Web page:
Hollywood knows that you claim to hate remakes.  They also know you go see them despite this.  Film directors know very well which films are classics that can’t be improved upon and which aren’t.  Remakes of classic films are made for one of two reasons, those being that a studio needs an easy cash grab and assigns a director looking for work to a project they are sure will bring in some box office numbers due to name recognition or that a director decides a classic film needs to be brought to the attention of a new audience even if the remake can never be as good, the film’s legacy must be allowed to carry on.  Since it’s been 62 years since Seven Samurai was initially released and 56 years since the first The Magnificent Seven, I like to think this is a case of bringing a classic to a new generation’s attention.  It’s unfortunate that updating it didn’t do the story any favors.

The plot of this 2016 version of The Magnificent Seven remains more or less the same as its predecessors.  A small town of farmers is beset upon by a group of outsiders (a mining company run by a robber baron rather than bandits this time around) and they have to find someone who will defend them from these outsiders with very little reward since the farmers have already lost most everything they own.  This simple and now classic set up allows for a deep exploration of character as we discover why the various members of the group of saviors put themselves in this situation.  It allows for fantastic action scenes and tense anticipation.  In short, everything you need for truly great drama.  This version of The Magnificent Seven, unfortunately, does not give itself the time it needs for plot and character development.  At over an hour shorter than its predecessors it instead rushes through the gathering of the seven together and straight into the climactic battle.  If Hollywood studios feel, perhaps correctly, that modern audiences will not sit through a movie longer than 2 and a half hours, they shouldn’t attempt films that need more time than that to truly develop.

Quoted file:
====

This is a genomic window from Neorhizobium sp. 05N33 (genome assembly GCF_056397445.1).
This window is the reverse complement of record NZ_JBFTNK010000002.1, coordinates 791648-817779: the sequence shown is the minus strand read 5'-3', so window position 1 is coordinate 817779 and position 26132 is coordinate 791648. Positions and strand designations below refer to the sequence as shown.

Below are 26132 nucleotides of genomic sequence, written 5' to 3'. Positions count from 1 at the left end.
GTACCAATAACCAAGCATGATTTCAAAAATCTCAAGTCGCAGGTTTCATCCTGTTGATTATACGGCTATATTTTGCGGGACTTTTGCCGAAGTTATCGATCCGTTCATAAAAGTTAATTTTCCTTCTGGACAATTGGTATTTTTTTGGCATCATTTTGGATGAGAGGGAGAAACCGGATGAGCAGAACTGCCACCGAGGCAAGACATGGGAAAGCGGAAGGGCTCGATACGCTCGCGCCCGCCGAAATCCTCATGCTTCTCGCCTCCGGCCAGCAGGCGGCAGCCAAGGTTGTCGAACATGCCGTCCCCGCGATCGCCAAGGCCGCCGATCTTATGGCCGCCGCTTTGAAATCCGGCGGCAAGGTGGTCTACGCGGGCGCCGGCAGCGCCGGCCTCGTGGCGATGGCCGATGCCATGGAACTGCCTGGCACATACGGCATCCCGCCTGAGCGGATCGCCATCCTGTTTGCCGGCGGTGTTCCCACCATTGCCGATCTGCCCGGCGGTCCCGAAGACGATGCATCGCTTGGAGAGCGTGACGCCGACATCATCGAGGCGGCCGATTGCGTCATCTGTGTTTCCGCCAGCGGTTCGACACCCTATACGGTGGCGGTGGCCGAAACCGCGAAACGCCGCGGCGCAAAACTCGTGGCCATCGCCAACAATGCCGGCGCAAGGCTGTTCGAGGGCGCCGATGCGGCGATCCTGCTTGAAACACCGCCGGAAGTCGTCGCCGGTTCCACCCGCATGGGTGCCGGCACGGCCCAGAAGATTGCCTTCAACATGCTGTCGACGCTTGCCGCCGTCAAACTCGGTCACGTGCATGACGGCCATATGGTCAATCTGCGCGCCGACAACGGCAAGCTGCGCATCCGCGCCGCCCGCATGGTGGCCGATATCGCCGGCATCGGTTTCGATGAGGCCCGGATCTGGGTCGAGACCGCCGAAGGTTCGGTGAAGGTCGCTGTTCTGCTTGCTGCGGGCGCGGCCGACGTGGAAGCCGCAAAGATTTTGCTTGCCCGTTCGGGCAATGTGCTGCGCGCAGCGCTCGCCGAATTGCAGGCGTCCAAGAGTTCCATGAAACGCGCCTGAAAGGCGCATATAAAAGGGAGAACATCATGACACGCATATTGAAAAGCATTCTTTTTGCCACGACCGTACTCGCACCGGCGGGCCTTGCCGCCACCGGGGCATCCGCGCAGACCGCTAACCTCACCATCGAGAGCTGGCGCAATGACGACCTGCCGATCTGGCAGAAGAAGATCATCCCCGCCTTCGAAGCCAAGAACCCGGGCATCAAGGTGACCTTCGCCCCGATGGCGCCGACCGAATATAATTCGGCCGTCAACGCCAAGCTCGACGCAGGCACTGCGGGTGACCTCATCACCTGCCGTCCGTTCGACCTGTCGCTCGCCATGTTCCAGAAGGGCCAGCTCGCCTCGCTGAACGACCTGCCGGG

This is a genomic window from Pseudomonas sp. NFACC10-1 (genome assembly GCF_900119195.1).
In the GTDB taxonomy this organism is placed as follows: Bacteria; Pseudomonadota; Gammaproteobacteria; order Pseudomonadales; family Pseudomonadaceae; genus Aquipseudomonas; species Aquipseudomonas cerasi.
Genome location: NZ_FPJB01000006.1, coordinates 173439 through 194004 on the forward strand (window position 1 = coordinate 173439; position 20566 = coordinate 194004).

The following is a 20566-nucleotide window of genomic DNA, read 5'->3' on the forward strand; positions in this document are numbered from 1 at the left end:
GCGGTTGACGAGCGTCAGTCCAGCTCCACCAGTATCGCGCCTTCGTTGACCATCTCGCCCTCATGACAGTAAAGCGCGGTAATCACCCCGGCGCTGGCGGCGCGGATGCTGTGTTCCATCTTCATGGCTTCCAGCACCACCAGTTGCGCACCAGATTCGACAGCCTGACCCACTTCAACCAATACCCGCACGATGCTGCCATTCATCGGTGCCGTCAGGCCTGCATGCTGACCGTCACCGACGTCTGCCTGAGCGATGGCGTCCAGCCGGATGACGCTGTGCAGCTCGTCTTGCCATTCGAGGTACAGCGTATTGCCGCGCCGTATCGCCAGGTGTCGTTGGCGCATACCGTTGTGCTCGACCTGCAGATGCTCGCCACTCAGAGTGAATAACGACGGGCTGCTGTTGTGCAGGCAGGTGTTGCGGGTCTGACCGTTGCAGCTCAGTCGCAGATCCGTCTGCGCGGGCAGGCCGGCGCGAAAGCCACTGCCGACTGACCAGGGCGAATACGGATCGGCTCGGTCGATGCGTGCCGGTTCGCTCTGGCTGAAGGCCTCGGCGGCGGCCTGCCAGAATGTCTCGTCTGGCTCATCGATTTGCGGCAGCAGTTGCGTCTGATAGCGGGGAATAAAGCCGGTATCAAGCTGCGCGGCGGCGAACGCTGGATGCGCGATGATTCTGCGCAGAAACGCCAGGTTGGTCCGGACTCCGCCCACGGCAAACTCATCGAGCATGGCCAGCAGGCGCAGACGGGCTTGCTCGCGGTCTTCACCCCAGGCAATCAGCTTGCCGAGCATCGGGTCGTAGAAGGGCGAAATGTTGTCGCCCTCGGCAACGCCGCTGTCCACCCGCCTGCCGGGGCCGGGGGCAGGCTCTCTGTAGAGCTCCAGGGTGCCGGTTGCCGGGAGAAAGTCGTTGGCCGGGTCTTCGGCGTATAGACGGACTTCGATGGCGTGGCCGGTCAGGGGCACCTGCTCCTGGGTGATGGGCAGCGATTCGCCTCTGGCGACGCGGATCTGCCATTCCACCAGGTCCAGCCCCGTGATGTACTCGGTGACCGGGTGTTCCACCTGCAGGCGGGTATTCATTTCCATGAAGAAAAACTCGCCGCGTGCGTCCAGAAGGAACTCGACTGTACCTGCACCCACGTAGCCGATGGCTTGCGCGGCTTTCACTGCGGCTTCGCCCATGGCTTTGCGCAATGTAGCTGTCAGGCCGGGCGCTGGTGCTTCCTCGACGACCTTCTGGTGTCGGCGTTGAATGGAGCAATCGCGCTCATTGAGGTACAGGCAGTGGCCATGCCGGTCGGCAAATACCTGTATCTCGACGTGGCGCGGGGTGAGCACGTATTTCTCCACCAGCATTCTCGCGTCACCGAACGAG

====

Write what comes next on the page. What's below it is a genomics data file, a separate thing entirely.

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Get it?  Develop?  Film?  Just kidding.  It’s all digital now.

The many flaws present in this latest remake, however, are almost never the fault of the actors.  There are a few poor performances here, particularly by the film’s major bad guy (Peter Sarsgaard as Bartholomew Bogue) and the lead female role played by Haley Bennet who was apparently cast more for her admittedly very impressive figure than for her acting range.  Denzel Washington, Chris Pratt, Ethan Hawke, and Vincent D’Onofrio as our primary four of the seven are, while certainly not at the top of their game, quite good and give as charming and commanding of performances as we have become used to seeing from them.  D’Onofrio in particular is great in his turn as an older tracker nothing like anything we have ever seen from him in the past, once again showing that he is one of the most underappreciated actors in Hollywood today.